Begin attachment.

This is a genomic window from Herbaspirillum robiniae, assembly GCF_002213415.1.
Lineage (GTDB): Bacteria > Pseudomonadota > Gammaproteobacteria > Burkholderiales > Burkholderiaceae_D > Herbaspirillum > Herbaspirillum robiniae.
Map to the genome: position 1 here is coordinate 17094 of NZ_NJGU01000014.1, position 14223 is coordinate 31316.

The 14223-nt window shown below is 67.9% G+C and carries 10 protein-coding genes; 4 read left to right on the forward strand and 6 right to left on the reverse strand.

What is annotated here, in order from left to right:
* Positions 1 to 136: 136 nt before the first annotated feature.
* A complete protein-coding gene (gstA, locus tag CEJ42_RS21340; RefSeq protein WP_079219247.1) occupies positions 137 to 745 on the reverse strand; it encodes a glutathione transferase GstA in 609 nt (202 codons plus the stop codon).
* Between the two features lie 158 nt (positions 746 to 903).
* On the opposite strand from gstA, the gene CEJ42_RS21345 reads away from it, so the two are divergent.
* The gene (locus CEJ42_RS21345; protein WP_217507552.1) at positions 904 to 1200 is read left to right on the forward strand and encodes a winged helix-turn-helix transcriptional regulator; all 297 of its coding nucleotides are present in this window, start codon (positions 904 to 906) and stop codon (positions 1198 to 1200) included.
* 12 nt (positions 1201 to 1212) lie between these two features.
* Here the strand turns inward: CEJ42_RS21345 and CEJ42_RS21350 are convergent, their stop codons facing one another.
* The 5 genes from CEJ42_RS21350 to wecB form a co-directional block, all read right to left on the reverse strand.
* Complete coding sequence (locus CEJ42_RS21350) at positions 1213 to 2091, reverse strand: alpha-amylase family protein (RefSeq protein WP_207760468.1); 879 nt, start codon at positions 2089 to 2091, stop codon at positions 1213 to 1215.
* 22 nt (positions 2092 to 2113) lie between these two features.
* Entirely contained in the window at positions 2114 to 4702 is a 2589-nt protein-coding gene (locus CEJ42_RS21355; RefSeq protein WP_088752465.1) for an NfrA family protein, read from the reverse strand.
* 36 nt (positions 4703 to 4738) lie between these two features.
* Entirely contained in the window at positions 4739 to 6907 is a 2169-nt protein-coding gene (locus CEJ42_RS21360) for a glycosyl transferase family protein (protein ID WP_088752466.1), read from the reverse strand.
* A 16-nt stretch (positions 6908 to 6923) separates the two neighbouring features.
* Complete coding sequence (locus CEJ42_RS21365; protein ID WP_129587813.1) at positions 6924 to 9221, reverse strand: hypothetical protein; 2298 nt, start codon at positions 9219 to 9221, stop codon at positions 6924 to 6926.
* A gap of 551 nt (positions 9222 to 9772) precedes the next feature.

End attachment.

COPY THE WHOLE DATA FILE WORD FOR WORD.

This is a genomic window from Herbaspirillum robiniae, assembly GCF_002213415.1.
Lineage (GTDB): Bacteria > Pseudomonadota > Gammaproteobacteria > Burkholderiales > Burkholderiaceae_D > Herbaspirillum > Herbaspirillum robiniae.
Map to the genome: position 1 here is coordinate 17094 of NZ_NJGU01000014.1, position 14223 is coordinate 31316.

The 14223-nt window shown below is 67.9% G+C and carries 10 protein-coding genes; 4 read left to right on the forward strand and 6 right to left on the reverse strand.

What is annotated here, in order from left to right:
* Positions 1 to 136: 136 nt before the first annotated feature.
* A complete protein-coding gene (gstA, locus tag CEJ42_RS21340; RefSeq protein WP_079219247.1) occupies positions 137 to 745 on the reverse strand; it encodes a glutathione transferase GstA in 609 nt (202 codons plus the stop codon).
* Between the two features lie 158 nt (positions 746 to 903).
* On the opposite strand from gstA, the gene CEJ42_RS21345 reads away from it, so the two are divergent.
* The gene (locus CEJ42_RS21345; protein WP_217507552.1) at positions 904 to 1200 is read left to right on the forward strand and encodes a winged helix-turn-helix transcriptional regulator; all 297 of its coding nucleotides are present in this window, start codon (positions 904 to 906) and stop codon (positions 1198 to 1200) included.
* 12 nt (positions 1201 to 1212) lie between these two features.
* Here the strand turns inward: CEJ42_RS21345 and CEJ42_RS21350 are convergent, their stop codons facing one another.
* The 5 genes from CEJ42_RS21350 to wecB form a co-directional block, all read right to left on the reverse strand.
* Complete coding sequence (locus CEJ42_RS21350) at positions 1213 to 2091, reverse strand: alpha-amylase family protein (RefSeq protein WP_207760468.1); 879 nt, start codon at positions 2089 to 2091, stop codon at positions 1213 to 1215.
* 22 nt (positions 2092 to 2113) lie between these two features.
* Entirely contained in the window at positions 2114 to 4702 is a 2589-nt protein-coding gene (locus CEJ42_RS21355; RefSeq protein WP_088752465.1) for an NfrA family protein, read from the reverse strand.
* 36 nt (positions 4703 to 4738) lie between these two features.
* Entirely contained in the window at positions 4739 to 6907 is a 2169-nt protein-coding gene (locus CEJ42_RS21360) for a glycosyl transferase family protein (protein ID WP_088752466.1), read from the reverse strand.
* A 16-nt stretch (positions 6908 to 6923) separates the two neighbouring features.
* Complete coding sequence (locus CEJ42_RS21365; protein ID WP_129587813.1) at positions 6924 to 9221, reverse strand: hypothetical protein; 2298 nt, start codon at positions 9219 to 9221, stop codon at positions 6924 to 6926.
* A gap of 551 nt (positions 9222 to 9772) precedes the next feature.